Nation’s oldest bibliophilic society visits Lilly’s Grolier exhibit

Chaucer’s “The Canterbury Tales.” The poetry of Browning, Longfellow and Keats. The Book of Common Prayer. Gibbons’ “The History of the Decline and Fall of the Roman Empire.” And the works of Shakespeare, of course.

Book lovers are likely to recognize many of the titles on display in the main gallery of the Lilly Library, home to IU’s rare books, manuscripts and special collections. The exhibit displays 100 books famous in English literature, a checklist created when New York-based bibliophilic society The Grolier Club exhibited the books back in 1903.


Shakespeare’s “Comedies, Histories, and Tragedies” is on display now at IU’s Lilly Library.

The Lilly’s collection includes first editions, earliest obtainable editions and significant editions of all but one of the books, which lies outside the library’s reach and appears likely to stay that way.

Only two copies remain of Sir Thomas Malory’s “Le Morte d’Arthur,” the last of which came onto the market more than a century ago, according to library director Joel Silver. Nevertheless, the Lilly’s exhibit does contain a facsimile of the 1485 first edition, so the 1903 exhibit appears in its entirety.

And while the Grolier exhibit is likely to draw book lovers of all sorts, it’s already garnered a visit from the very club for which the list is named. Members of The Grolier Club visited the Lilly recently, and spent time examining the library’s collections.

“We do trips in the United States and abroad each year as part of our program for members, and last visited the Lilly as a group in 1963,” Grolier Club director Eric Holzenberg said. “Joel gave us a great overview of the Lilly and a great introduction to their collections, and we spent the afternoon exploring various areas in depth. … We’re all very focused on the importance of the book as object, and find them interesting for all sorts of reasons — their history, provenance, beauty, historical significance.”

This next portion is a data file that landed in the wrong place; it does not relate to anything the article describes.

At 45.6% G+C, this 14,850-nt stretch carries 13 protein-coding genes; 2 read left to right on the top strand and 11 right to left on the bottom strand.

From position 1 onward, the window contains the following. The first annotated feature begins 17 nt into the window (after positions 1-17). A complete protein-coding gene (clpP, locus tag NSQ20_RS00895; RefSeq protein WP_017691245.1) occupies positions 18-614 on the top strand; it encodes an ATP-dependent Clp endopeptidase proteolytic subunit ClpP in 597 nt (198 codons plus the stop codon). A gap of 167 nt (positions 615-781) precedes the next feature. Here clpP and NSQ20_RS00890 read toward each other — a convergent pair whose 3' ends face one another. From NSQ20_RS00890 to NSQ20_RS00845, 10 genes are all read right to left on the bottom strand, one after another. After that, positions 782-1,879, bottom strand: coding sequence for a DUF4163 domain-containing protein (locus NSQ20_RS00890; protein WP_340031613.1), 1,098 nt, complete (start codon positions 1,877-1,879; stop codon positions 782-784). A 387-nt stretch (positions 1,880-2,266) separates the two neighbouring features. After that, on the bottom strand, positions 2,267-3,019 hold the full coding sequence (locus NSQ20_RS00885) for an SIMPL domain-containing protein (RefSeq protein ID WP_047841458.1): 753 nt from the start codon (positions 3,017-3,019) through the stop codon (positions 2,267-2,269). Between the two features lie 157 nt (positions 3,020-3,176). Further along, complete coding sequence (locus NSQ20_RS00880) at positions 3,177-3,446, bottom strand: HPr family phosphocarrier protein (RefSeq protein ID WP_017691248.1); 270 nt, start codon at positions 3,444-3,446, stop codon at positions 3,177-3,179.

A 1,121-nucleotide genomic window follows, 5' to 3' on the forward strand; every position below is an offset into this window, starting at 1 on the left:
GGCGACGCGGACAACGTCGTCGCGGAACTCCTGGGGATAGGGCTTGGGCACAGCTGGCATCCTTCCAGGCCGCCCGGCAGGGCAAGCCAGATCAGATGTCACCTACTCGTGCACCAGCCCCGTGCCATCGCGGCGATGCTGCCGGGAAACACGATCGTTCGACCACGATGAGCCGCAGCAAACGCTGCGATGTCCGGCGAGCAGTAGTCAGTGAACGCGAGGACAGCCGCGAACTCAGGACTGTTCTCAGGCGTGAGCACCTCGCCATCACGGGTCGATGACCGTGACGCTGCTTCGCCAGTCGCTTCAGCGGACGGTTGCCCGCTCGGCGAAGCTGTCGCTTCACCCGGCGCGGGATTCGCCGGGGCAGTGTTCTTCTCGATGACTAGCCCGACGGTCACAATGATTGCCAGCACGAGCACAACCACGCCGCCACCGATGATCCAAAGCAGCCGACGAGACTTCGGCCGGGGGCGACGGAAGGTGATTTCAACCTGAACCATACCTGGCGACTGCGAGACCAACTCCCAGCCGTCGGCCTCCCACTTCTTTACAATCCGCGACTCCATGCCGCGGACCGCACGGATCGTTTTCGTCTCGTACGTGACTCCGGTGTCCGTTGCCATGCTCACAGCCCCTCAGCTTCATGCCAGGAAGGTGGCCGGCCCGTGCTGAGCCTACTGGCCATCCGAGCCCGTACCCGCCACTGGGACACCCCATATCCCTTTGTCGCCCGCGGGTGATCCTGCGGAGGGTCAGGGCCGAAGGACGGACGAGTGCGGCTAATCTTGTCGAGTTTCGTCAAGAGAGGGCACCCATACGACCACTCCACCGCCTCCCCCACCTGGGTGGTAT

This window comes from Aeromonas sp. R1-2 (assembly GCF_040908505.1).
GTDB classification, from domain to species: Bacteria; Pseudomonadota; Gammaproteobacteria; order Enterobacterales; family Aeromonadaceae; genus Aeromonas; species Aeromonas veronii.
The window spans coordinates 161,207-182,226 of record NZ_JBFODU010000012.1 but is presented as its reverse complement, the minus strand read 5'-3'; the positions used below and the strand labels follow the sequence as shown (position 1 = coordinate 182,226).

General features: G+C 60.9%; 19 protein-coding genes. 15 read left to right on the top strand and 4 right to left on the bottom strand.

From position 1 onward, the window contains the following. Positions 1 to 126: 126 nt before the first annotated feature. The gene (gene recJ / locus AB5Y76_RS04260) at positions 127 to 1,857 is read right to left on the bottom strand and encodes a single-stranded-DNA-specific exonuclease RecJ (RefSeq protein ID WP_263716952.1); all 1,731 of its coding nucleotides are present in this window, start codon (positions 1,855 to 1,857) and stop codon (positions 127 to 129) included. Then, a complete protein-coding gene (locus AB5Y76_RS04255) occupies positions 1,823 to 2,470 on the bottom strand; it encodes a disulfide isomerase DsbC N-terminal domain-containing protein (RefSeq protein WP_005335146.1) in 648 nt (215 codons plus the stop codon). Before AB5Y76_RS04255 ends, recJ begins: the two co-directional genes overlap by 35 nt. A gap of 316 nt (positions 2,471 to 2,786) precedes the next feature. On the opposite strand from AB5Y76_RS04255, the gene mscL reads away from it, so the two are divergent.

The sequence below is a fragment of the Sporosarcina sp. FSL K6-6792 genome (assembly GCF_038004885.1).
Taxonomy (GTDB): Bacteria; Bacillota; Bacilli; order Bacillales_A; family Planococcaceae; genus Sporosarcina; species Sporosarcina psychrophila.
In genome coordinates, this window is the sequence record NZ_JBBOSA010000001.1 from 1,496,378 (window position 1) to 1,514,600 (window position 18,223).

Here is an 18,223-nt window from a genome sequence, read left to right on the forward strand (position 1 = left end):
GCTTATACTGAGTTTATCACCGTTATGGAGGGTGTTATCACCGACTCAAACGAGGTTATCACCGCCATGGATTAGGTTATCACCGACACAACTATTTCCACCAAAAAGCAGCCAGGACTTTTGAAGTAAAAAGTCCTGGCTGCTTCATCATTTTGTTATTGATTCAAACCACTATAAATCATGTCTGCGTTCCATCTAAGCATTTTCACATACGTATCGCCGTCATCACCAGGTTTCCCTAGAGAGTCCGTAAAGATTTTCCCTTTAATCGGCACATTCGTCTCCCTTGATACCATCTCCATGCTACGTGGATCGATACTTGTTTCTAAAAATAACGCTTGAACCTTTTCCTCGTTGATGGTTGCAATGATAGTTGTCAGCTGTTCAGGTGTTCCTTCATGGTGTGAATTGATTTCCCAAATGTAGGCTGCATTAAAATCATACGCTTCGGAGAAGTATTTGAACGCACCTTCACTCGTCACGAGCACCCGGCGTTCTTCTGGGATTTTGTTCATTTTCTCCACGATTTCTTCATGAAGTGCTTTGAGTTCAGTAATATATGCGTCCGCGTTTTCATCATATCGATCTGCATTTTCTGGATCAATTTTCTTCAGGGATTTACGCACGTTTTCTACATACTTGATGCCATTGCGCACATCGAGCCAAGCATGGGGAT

Club members wandered among the Lilly’s spacious rooms, listening to IU English professor and Audubon expert Christoph Irmscher discuss the library’s copy of “Birds of America,” investigating the behind-the-scenes collections and perusing the library’s assortment of tiny children’s books.

Silver recently showed an inquisitive guest around the exhibit, sharing fascinating details. For example, the Lilly’s copy of Shakespeare’s collected editions was published in 1623, only seven years after his death. About 230 copies exist, more than 80 of which are held by the Folger Shakespeare Library in Washington, D.C. But all the copies contain variations due to their printing, meaning the Lilly’s copy is unique. Contrast that with the Lilly’s copy of “The Canterbury Tales.” Only about a dozen copies survive worldwide, so it’s very rare.

“It’s an honor to have the Grolier Club visit,” Silver said. “It’s interesting for the club’s members, since they seldom get to see so many of these books all together, and it’s also enjoyable to see them using the Lilly’s resources, as many conducted their own research while they were visiting.”

The links between the Lilly and the bibliophilic club will grow even stronger next year, when the Lilly expects to lend some of its children’s books to the club for an exhibit in New York.

The Grolier exhibit is on display through Aug. 24.

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